data: [10, 4.8, 17.7, 20, 14],
          backgroundColor: [
            'rgba(17, 50, 64, 0.4)',
            'rgba(94, 72, 0, 0.4)',
            'rgba(171, 122, 232, 0.4)',
            'rgba(27, 25, 169, 0.4)',
            'rgba(141, 47, 108, 0.4)'
          ],
          borderColor: [
            'rgba(17, 50, 64, 1)',
            'rgba(94, 72, 0, 1)',
            ' rgba(171, 122, 232, 1)',
            'rgba(27, 25, 169, 1)',
            'rgba(141, 47, 108, 1)'
          ],
          borderWidth: 2
        }]
      },
    }
  },
}
</script>

We imported and registered our Chart component in the code block above. We’ve also created the values for our Chart component.

Finally, let’s display our chart.

<template>
  <h1>{{barName}}</h1>
  <Chart :type="bar" :data="barData" />
</template>

Based on the code block above, we’re passing the values created earlier into our Chart component.

With our progress so far, we should be able to achieve the result below.

3

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Using multiple charts

The Chart.js package comes with many chart types. Let’s get to play around with some.

Doughnut Chart The Doughnut Chart displays data in a round doughnut-like manner similar to the pie chart. Let’s visualize this by pasting the code below into the data hook in the App.vue’s script tag.

data () {
  return {
    ...

    doughnutName: 'Doughnut Chart',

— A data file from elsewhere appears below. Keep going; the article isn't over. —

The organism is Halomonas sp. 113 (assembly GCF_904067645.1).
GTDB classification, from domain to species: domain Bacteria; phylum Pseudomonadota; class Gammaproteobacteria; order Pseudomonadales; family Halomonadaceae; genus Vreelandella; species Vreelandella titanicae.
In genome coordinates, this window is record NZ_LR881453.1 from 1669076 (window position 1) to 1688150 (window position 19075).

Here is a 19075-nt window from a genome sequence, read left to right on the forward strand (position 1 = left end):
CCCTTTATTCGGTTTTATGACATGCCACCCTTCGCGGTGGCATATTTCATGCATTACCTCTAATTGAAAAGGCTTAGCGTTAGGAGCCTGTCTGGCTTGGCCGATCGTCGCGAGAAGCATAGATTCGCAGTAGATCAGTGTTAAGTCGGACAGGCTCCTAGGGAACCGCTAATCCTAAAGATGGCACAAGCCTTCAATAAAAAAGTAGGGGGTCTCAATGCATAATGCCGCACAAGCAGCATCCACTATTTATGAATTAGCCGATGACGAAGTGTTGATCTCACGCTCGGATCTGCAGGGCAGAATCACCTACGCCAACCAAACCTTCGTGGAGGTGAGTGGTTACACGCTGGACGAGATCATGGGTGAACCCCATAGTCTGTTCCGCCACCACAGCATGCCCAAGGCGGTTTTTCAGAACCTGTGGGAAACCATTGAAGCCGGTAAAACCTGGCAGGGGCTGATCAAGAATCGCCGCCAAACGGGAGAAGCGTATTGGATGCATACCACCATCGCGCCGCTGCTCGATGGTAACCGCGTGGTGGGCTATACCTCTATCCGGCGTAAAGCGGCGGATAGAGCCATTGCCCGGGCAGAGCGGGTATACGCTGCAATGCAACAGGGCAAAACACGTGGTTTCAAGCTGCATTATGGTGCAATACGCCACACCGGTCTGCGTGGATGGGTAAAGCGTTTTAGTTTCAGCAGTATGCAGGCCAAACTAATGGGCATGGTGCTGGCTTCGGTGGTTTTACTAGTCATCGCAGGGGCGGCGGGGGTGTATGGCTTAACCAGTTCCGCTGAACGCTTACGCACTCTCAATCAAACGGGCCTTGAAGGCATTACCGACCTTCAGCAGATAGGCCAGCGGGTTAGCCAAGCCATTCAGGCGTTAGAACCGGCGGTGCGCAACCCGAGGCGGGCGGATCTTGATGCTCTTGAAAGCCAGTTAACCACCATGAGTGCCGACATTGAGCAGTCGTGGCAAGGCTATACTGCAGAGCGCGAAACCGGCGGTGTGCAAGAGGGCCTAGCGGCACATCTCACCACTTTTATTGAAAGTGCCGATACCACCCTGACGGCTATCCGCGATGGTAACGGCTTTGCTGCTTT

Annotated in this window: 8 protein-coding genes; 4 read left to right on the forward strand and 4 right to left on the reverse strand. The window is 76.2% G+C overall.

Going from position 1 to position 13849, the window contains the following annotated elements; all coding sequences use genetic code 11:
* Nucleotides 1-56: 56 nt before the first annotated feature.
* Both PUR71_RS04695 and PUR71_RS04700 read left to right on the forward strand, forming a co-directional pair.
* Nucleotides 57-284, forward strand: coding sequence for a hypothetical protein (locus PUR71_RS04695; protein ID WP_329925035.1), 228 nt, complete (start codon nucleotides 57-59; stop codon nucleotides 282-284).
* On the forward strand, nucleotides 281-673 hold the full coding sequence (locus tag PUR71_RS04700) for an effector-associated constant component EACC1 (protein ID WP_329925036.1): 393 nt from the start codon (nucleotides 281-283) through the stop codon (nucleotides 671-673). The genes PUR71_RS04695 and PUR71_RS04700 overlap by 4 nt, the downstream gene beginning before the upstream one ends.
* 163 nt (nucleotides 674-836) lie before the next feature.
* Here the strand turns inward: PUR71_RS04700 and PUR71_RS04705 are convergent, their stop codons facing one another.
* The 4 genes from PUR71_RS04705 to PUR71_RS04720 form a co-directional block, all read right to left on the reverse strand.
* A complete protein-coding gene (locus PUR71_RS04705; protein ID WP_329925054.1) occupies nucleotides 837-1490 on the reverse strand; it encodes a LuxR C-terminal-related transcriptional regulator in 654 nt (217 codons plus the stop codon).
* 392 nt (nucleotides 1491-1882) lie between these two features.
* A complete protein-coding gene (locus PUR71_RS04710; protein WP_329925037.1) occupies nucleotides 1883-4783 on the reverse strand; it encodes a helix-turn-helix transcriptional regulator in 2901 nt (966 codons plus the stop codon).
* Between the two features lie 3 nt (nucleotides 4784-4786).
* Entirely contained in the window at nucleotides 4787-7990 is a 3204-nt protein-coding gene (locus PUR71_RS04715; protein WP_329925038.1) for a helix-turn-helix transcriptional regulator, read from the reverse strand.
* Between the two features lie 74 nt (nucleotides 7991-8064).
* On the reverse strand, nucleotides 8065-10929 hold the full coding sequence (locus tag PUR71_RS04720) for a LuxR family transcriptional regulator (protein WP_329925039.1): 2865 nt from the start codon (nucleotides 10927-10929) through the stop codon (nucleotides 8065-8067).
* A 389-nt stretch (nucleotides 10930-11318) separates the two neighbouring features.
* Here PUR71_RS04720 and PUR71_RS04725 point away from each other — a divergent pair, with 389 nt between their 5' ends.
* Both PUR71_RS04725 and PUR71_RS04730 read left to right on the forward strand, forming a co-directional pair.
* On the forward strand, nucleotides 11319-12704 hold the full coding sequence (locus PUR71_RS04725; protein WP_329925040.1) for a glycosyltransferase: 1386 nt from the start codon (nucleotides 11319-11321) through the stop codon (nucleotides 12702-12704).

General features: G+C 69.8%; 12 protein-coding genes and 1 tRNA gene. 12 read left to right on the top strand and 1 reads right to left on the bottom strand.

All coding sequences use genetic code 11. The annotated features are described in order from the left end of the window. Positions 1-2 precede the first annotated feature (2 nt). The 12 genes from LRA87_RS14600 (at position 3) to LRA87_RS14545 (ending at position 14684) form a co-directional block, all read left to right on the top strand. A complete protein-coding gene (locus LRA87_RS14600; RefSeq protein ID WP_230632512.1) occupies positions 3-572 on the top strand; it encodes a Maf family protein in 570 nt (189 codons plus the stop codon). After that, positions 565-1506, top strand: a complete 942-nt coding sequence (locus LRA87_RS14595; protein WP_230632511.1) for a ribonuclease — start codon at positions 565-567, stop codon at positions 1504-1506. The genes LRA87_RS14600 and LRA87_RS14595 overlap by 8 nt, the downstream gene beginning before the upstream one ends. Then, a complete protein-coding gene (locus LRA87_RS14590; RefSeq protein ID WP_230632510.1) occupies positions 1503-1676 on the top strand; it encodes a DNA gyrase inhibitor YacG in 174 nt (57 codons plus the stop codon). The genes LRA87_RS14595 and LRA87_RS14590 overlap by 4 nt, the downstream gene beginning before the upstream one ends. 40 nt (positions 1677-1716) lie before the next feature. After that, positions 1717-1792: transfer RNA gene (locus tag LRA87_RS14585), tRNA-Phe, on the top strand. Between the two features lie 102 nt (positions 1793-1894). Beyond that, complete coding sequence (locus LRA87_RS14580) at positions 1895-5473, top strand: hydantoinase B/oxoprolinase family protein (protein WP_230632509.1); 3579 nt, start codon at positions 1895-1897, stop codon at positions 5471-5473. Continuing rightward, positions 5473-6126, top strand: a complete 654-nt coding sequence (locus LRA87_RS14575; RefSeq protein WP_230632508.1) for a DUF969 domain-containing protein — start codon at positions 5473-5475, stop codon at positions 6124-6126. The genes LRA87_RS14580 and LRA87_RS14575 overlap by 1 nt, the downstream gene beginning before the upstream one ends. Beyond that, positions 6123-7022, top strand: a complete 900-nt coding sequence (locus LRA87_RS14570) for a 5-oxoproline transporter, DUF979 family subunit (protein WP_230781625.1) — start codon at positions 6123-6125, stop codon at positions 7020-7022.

doughnut: 'doughnut',
    doughnutData: {
      labels: ['Sleep', 'Gym', 'Code', 'Nap', 'Hike'],
      datasets: [{
        label: 'My Daily Activity,
        data: [7, 2.5, 8, 1.5, 1],
        backgroundColor: [
          'purple ',
          'gold',
          'teal',
          'skyblue',
          'grey'
        ],
        borderWidth: 1,
        hoverOffset: 8
      }]
    },
  }
},

Next, Update the <template> tag to the code block below.

<template>
  <h1>{{ doughnutName }}</h1>
  <Chart :type="doughnut" :data="doughnutData" />
</template>

Upon refreshing the Browser, your animated doughnut chart should appear like the gif below.

4

Polar Area Chart Let’s take a look at our final chart, the Polar Area chart. It represents data in a round half-pie-like manner.

data () {
  return {
    ...

    polarName: 'Polar Area Chart',
      polar: 'polarArea',
    polarData: {
      labels: ['JavaScript', 'Dart', 'C#', 'Typescript', 'Rust'],
      datasets: [{
        label: 'Programming Language Strength',
        data: [13, 15, 4, 8, 7],
        backgroundColor: [
          'yellow',
          'skyblue',
          'lightgreen',
          'blue',
          'orange'
        ],
        borderWidth: 5
      }]
    }
  }
},

The data above displays the Programming language strength of a particular developer in a Polar area chart.

Next, update the <template> tag providing the name, type, and data.

<template>
  <h1>{{ polarName }}</h1>
  <Chart :type="polar" :data="polarData" />
</template>

You should see your progress as shown below.

5

Other Chart Types

ChartJs contain many other chart types that are very useful in data visualization. Below is a list of available chart types in Chart.js.

Conclusion

In this tutorial, we’ve been able to explore the Chart.js package and how to implement it into our Vue project. Many more charts are yet to be implemented, so head over to Chart.js Official Documentation to see more.

Here is the link to the complete source code.

A TIP FROM THE EDITOR: For an alternative to build charts, read our Data Visualization With Google Charts article.